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Public wants better labels on unhealthy foods

Regulations to improve food labelling have strong public support, with almost 80% of people surveyed supporting the introduction of better labels on unhealthy foods such as those that are high in sugar, salt and fat.

In a survey of 2474 adults in NSW, Cancer Council NSW researchers found that 86% of people supported a colour-coded food labelling system, 79% supported displaying health warning labels on unhealthy food and 73% of people supported a ban on unhealthy food advertising that targets children.

The research, in the latest edition of the journal Public Health Research & Practice, published by the Sax Institute, also found that the most unpopular policy was a tax on unhealthy foods, with only 42% of people supporting the move.

“Restrictions on food marketing to children should remain a priority, given the high public acceptance and evidence of effectiveness,” said study co-author Clare Hughes, who is the Nutrition Program Manager at Cancer Council NSW.

“It is also important to strengthen food labelling laws to ensure only healthy foods can carry claims about nutrition content. This would boost confidence in food labelling and better support consumers to make healthier food choices.”

The study, conducted in 2013, aimed to identify whether there is a relationship between support for food policy initiatives and awareness of the link between obesity-related lifestyle risk factors and cancer.

Recent estimates in Australia show that more than 3900 cancer cases (3.4% of all cancers) diagnosed in 2010 could be attributed to overweight or obesity, 7089 (6.1%) to inadequate diet and 1814 (1.6%) to inadequate physical activity.

The study found support for food policy initiatives was higher among those who were aware of the link between cancer and obesity-related lifestyle factors than among those who were unaware of this link.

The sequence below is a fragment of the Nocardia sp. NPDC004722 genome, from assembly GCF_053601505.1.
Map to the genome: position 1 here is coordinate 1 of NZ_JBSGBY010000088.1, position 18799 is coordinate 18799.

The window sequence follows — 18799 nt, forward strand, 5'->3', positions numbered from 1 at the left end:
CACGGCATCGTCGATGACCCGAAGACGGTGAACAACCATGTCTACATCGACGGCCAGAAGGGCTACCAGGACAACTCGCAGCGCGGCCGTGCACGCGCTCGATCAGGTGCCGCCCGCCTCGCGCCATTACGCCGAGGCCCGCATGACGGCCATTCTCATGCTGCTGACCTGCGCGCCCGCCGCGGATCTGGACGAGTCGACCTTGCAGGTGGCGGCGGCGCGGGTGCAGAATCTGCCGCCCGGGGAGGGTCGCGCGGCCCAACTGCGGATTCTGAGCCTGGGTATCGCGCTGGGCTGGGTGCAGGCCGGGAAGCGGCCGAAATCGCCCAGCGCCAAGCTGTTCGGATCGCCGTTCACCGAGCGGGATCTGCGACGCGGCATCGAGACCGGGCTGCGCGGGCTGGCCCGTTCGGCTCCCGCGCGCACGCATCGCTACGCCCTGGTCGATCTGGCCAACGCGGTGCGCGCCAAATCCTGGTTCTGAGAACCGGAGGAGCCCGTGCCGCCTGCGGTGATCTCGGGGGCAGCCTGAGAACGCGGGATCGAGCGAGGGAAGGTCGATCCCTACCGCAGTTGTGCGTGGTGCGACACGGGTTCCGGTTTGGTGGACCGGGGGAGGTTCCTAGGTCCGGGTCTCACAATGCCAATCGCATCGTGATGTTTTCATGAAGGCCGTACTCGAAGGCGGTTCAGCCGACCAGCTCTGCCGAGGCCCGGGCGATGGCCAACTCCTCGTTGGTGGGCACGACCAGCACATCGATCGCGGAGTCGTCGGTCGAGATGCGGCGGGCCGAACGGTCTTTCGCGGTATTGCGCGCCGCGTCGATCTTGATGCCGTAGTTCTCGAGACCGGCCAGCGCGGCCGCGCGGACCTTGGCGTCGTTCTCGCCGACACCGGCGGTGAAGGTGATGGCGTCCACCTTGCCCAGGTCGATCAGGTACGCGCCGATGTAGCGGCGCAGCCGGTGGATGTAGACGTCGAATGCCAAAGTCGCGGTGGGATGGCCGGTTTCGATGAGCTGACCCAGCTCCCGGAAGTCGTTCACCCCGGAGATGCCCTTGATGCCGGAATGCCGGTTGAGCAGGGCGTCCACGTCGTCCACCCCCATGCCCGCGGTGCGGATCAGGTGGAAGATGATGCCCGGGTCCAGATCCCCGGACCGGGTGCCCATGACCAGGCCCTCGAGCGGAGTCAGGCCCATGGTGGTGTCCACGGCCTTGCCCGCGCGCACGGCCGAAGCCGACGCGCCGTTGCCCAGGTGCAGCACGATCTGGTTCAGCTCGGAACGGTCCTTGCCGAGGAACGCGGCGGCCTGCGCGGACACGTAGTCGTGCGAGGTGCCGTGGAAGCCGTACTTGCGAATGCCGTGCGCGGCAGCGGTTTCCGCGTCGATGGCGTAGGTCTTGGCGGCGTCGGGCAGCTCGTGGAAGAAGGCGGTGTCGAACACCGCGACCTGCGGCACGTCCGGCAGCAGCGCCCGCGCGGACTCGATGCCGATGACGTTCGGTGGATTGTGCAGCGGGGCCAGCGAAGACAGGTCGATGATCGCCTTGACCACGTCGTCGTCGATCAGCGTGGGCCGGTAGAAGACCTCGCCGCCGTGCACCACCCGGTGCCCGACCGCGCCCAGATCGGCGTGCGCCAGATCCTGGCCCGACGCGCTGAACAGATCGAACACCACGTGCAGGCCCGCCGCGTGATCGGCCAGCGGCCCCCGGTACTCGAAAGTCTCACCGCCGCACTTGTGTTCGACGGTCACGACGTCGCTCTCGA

“Increasing awareness of the link between obesity-related lifestyle factors and cancer could increase community support for food policy initiatives, which, in turn, support the population to maintain a healthy weight,” Ms Hughes said.

Paper relevant to this story – please embed link in stories:

Other papers in this issue of Public Health Research & Practice:

Approximately 60% of all farm injury deaths are work related, and there has been no improvement in NSW for at least 15 years, research finds.

Daily smoking prevalence among Aboriginal and Torres Strait Islander adults has decreased from 50% to 41% over the past decade, with particular success in urban and regional areas, research finds.

Public health and policy responses to the advertising of unhealthy food and drinks needs to include embracing social media platforms to deliver effective counter-marketing campaigns.

Barriers such as patients refusing to provide information are preventing GPs from ensuring hepatitis B contacts are appropriately screened and vaccinated.

Strategies to increase public awareness of risk factors for colorectal cancer and screening recommendations are urgently required, with research finding that many patients have poor understanding of the risks.

Communicating with the public about the risks of naturally occurring asbestos should involve open acknowledgment of uncertainty, prioritising response to community concern above narrow myth busting strategies, and supporting community action.

Antenatal screening for hepatitis B can be used to monitor trends in population prevalence, researchers find.

Pharmaceutical claims are a robust proxy for prescription data to describe medicine use in patients with HER2 positive breast cancer.

Nyssa Skilton, PHRP Deputy Editor
M: 0408 331 262 E: [email protected] W: T: @phrpjournal

Public Health Research & Practice is a peer-reviewed, Medline-listed quarterly online journal published by the Sax Institute. Subscribe for free at 

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